In Vietnam, many forests are being effectively managed by the most active guardians - the local communities - thanks to their cultural norms: the forest left by their ancestors is also the place where the forest god resides. It’s the traditional regulations and laws imprinted through the traditional practice of worshiping the sacredness of the gods that guide the community to manage and protect these forests for hundreds and thousands of years. However, there are challenges ahead that hinder them from playing their role.
Van Thi Hai Nguyena, PamelaMc Elweeb, Hue Thi Van Lec, Tuyen Nghiemc, Huong Thi Dieu Vuc
(a) Institute of Geography and Sustainability (IGD), University of Lausanne, CH1015 Lausanne, Switzerland, Ms. Nguyen Hai Van also serves as the Deputy Director of PanNature.
(b) Department of Human Ecology, School of Environmental and Biological Sciences, Rutgers, The State University of New Jersey, New Brunswick, NJ 08901, USA
(c) Central Institute for Natural Resources and Environmental Studies (VNU-CRES), Vietnam National University, Hanoi 10000, Viet Nam
Vietnam has adopted a national Payment for Forest Environmental Services (PES) policy, which while primarily paying individual households for forest protection, has been flexible enough to allow for collective PES models to also arise. Such collective models have the potential to reduce transaction costs, avoid motivation crowding, and protect common-pool resources like community forests.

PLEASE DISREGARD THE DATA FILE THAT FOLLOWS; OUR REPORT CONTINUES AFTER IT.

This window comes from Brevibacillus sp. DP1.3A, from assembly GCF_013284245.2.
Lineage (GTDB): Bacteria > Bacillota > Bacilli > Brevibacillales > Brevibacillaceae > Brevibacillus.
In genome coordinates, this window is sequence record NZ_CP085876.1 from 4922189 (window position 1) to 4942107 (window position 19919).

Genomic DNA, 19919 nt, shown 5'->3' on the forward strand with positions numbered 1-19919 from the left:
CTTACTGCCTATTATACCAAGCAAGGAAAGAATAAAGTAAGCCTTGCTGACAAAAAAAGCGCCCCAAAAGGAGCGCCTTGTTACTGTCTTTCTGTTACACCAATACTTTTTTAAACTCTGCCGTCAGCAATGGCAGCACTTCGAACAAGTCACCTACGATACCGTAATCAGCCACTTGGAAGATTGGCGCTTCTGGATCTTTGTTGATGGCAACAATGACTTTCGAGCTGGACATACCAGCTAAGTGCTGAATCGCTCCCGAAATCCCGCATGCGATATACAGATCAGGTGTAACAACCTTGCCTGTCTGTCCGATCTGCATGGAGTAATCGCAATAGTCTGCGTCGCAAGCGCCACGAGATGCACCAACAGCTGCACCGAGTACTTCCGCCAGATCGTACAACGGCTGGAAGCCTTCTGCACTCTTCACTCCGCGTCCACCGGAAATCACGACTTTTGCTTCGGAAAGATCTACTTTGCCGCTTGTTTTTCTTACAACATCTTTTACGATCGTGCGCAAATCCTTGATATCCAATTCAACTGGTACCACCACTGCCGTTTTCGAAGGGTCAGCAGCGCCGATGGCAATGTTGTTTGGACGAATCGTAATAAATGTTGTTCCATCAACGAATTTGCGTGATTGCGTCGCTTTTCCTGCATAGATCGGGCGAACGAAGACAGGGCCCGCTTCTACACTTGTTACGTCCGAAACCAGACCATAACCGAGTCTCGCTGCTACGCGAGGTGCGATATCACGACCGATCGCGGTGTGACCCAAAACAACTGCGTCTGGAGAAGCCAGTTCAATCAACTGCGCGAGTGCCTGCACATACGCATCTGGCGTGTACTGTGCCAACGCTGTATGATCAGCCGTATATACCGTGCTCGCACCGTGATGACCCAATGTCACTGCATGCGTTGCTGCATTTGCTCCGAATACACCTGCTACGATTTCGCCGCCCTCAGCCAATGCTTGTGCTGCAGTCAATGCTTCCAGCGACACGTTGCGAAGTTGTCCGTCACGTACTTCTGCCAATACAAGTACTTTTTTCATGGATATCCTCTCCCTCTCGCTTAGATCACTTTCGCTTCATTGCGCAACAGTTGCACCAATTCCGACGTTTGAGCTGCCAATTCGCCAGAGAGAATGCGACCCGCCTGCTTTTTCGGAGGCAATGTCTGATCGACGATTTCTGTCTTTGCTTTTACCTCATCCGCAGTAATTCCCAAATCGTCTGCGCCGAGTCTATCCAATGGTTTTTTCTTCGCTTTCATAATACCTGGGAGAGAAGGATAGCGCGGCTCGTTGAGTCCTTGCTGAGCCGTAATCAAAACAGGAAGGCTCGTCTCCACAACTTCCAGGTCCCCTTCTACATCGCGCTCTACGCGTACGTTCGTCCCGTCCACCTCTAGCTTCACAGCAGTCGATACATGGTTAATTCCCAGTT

This paper analyzes three different types of collective PES models that have been tried in Vietnam: community land titles and PES payments to whole villages; group titles and PES payments to collections of households; and collective patrolling with payment contracts but without land tenure rights. We draw on fieldwork across three provinces to examine how these different forms of collective PES have arisen, and how they have articulated with existing forest governance institutions and local social characteristics.
We also assess what the advantages and disadvantages for each model are. Overall, we argue that none of Vietnam’s collective PES models have achieved unqualified success in generating positive collective action outcomes, and each has challenges that have undermined group efforts, exacerbated underlying problems, or even created new conflicts. Based on our assessment, achieving a mix of individual (primarily financial) benefits together with collective rights and benefits is important for both social cohesion and forest protection. As a result, improving existing local institutional capacities and reinforcing group cohesion to achieve collective action success remain needed within Vietnam’s collective PES models.
•The paper uses a cross-comparative approach in Vietnam on collective action and PES.
•It aims to highlight how this approach might work and what the challenges to it are.
•We argue that PES cannot simply be grafted onto pre-existing land tenure or community practices.
•Collective PES models thus are neither failures nor unadulterated successes.
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